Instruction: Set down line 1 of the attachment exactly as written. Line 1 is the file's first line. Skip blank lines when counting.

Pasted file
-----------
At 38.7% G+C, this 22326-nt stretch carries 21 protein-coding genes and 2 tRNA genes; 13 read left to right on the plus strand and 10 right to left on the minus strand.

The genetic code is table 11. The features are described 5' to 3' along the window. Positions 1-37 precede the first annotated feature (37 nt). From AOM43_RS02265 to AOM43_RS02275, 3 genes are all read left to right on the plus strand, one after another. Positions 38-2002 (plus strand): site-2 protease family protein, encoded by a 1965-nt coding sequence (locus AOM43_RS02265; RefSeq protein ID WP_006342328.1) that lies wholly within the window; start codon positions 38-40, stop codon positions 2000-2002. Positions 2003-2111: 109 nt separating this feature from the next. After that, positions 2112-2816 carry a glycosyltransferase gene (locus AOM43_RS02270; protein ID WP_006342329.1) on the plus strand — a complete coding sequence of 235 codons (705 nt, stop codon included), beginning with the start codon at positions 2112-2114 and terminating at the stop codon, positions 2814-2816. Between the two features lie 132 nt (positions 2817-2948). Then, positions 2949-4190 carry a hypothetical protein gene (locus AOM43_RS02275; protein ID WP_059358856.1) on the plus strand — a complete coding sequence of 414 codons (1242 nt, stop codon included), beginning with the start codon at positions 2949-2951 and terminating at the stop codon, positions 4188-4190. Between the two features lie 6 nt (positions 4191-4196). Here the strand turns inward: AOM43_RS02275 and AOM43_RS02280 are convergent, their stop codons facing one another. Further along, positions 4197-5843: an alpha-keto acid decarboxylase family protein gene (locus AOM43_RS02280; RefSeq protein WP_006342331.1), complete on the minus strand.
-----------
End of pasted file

At 38.7% G+C, this 22326-nt stretch carries 21 protein-coding genes and 2 tRNA genes; 13 read left to right on the plus strand and 10 right to left on the minus strand.